Listed below are the 48 schools that received a vote in the preseason Top 25 and the difference of how many spots better (+) or worse (-) it finished in the final Top 25 rankings. Following the school is each team’s preseason and final ranking. If a school started unranked and finished unranked, it was considered starting/finishing at No. 49.

Diff School (Pre-Final ranking)
+36 Baylor (NR-13)
+34 Kansas State (NR-15)
+27 Clemson (NR-22)
+26 Michigan (38-12)
+24 Cincinnati (NR-25)
+19 USC (25-6)
+18 Houston (36-18)
+15 Virginia (NR-34)
+11 Southern Miss (31-20)
+13 Northern Illinois (41-28)
+10 Arkansas (15-5)
+7 West Virginia (24-17)
+7 Brigham Young (33-26)
+6 Oklahoma State (9-3)
+6 Michigan State (17-11)
+3 South Carolina (12-9)
+2 LSU (4-2)
+1 Alabama (2-1)
+1 Wisconsin (11-10)
0 Stanford (7-7)
0 TCU (14-14)
0 Georgia (19-19)
-1 Oregon (3-4)
-3 Boise State (5-8)
-3 Nevada (46-NR)
-3 Northwestern (46-NR)
-3 Washington (46-NR)
-4 Auburn (23-27)
-4 Texas (26-30)
-5 Arizona (44-NR)
-5 Maryland (44-NR)
-6 Penn State (27-33)
-6 Tulsa (43-NR)
-8 Virginia Tech (13-21)
-8 Missouri (21-29)
-8 Hawaii (41-NR)
-9 UCF (40-NR) 5
-10 Tennessee (39-NR)
-12 Pittsburgh (37-NR)
-14 Nebraska (10-24)
-14 Air Force (35-NR)
-15 Oklahoma (1-16)
-16 N.C. State (33-NR)
-17 Florida State (6-23)
-17 Iowa (32-NR)
-19 Utah (30-NR) 25
-20 Miami (29-NR)
-21 Arizona State (28-NR)
-27 Florida (22-NR)
-29 Mississippi State (20-NR)
-31 Ohio State (18-NR)
-33 Notre Dame (16-NR)
-41 Texas A&M (8-NR)



Posted on: December 31, 2011 1:26 am
Edited on: December 31, 2011 1:31 am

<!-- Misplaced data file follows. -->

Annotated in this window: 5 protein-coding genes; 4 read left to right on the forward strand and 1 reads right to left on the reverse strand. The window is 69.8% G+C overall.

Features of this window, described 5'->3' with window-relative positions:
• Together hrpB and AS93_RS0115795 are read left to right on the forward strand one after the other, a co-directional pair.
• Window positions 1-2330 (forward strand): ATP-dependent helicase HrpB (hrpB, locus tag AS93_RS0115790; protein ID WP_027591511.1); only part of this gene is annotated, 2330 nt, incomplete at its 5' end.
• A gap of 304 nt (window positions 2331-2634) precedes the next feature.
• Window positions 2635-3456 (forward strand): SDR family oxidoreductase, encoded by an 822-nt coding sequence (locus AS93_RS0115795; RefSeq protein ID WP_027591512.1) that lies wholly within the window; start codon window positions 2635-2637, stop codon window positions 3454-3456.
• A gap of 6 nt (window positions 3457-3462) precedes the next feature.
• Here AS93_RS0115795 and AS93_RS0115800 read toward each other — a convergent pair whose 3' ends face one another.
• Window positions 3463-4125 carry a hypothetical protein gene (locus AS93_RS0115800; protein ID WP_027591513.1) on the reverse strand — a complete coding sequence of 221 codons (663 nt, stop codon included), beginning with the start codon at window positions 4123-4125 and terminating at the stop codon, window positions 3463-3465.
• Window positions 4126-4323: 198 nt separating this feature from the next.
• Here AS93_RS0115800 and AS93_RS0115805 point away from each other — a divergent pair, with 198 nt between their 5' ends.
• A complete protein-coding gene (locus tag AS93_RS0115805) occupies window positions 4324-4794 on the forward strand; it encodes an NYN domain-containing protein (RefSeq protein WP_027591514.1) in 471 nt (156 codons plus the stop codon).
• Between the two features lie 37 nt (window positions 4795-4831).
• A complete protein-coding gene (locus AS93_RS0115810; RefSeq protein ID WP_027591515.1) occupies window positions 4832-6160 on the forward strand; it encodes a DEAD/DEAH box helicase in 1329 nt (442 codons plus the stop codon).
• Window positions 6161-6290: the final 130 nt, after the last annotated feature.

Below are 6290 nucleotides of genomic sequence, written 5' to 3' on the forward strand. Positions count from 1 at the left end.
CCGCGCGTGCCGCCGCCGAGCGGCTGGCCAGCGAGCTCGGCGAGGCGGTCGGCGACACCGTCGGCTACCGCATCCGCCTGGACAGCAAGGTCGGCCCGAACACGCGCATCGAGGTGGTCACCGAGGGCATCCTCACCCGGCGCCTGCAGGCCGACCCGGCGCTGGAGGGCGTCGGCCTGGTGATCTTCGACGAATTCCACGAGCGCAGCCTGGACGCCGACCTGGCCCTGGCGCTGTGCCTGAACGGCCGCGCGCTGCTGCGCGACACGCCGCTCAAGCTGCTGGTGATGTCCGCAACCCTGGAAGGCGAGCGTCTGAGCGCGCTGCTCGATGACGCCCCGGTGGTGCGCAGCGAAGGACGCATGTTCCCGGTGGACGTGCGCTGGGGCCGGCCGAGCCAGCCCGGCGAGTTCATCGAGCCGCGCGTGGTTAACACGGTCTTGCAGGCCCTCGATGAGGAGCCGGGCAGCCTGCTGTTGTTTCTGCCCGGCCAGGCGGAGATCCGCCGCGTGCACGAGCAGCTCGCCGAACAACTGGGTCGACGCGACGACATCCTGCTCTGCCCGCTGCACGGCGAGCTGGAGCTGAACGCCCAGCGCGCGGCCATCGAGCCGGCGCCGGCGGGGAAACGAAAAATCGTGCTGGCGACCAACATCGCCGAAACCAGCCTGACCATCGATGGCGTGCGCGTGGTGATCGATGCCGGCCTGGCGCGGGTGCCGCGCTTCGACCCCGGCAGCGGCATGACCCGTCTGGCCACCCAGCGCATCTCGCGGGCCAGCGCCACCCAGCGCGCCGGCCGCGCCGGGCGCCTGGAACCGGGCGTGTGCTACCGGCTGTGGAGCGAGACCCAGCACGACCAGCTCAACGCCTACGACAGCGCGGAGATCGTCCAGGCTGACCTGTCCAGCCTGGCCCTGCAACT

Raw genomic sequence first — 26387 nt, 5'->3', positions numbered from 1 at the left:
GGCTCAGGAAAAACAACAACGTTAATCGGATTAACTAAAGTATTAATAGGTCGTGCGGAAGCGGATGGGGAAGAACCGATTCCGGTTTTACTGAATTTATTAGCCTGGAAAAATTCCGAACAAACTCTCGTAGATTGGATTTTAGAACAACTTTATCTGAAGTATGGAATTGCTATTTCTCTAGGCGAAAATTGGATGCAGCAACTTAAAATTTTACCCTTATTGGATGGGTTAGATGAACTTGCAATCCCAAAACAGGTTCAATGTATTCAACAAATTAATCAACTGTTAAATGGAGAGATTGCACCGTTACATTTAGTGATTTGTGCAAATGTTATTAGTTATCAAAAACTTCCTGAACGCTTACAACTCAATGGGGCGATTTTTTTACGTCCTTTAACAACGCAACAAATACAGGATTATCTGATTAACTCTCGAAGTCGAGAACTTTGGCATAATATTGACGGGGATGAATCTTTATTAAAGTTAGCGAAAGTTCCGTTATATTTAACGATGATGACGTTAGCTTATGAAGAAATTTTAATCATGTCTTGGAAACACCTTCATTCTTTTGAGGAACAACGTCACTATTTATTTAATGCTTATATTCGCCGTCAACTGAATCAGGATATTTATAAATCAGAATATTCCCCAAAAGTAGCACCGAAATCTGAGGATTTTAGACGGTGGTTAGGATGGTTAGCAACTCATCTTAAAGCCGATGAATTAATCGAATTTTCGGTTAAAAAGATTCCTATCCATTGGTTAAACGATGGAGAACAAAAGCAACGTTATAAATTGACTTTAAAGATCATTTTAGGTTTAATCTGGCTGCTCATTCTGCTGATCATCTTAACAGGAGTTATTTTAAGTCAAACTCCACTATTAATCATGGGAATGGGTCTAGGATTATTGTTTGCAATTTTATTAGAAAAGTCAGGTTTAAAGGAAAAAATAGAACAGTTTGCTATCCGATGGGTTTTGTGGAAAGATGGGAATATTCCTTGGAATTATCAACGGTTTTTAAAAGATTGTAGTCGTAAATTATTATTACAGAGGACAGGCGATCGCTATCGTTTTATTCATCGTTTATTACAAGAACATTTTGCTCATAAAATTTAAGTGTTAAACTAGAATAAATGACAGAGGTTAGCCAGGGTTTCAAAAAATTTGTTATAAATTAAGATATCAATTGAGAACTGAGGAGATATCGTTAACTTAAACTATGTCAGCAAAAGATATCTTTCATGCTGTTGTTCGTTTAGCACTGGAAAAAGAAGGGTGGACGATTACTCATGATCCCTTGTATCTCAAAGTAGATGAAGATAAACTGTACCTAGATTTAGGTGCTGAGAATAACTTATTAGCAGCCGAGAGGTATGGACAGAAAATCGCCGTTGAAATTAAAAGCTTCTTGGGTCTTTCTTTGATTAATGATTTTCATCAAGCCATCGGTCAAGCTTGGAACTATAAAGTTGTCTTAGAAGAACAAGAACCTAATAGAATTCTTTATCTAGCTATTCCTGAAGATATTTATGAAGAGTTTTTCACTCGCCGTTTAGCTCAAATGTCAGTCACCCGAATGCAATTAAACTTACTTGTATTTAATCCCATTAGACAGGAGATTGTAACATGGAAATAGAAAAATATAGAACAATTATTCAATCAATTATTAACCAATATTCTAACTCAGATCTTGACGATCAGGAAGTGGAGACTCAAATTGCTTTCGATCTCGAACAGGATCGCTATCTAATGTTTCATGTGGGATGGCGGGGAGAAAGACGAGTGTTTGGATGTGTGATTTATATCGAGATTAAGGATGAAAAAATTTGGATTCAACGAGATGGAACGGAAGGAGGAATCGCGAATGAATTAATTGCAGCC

Oklahoma outlasts Iowa

TEMPE, Ariz. – On Thursday, Oklahoma coach Bob Stoops talked about the Sooners’ tradition. He mentioned the Sooners’ seven national titles.

Oklahoma has won “more than most people do,” Stoops said.

This year, the Sooners were the overwhelming favorites to win an eighth national championship. They were ranked No. 1 in both of the preseason Associated Press and USA Today coaches polls.

With 14 starters returning from last year’s 12-2 Fiesta Bowl and Big 12 championship team, the Sooners expected this season to be a historic one.

Unfortunately, it was.

Friday night’s victory against unranked Iowa at the Insight Bowl capped off one of the most disappointing seasons in Oklahoma’s storied history and also put the Sooners’ in some not-so-illustrious company.

Ranked No. 19 entering the game, Oklahoma will become only the third preseason No. 1 ranked team in the last 27 years that finished the season ranked outside the top 10 in the final AP poll. The others, according to collegepollarchive.com were Georgia, which finished No. 13 in 2008, and Penn State, finishing No. 16 in 1997.

The Sooners’ slide can be attributed to several factors: season-ending injuries to leading receiver Ryan Broyles and rusher Dom Whaley, transfers and a couple of head-scratching losses. The 41-38 defeat to Texas Tech as a four-touchdown favorite was the worst upset loss in Stoops’ career and OU’s 44-10 beat down by Oklahoma State was the most points the Sooners allowed to the Cowboys since 1945.


Category: NCAAF
Posted on: July 28, 2011 5:50 pm
 

Big Ten supports eliminating freshmen eligibility

CHICAGO – In the past week, SEC commissioner Mike Slive and ACC commissioner John Swofford laid out some drastic proposals concerning the future of college football. On Thursday, a couple of Big Ten coaches and Big Ten commissioner Jim Delany threw their support beyond an old idea that might become new again: freshman ineligibility.

“One thing I’m for is taking away freshmen eligibility,” Nebraska's Bo Pelini said at the Big Ten’s Football Kickoff. “ I think that could be the best thing that could happen to college football and probably college basketball and athletics in general.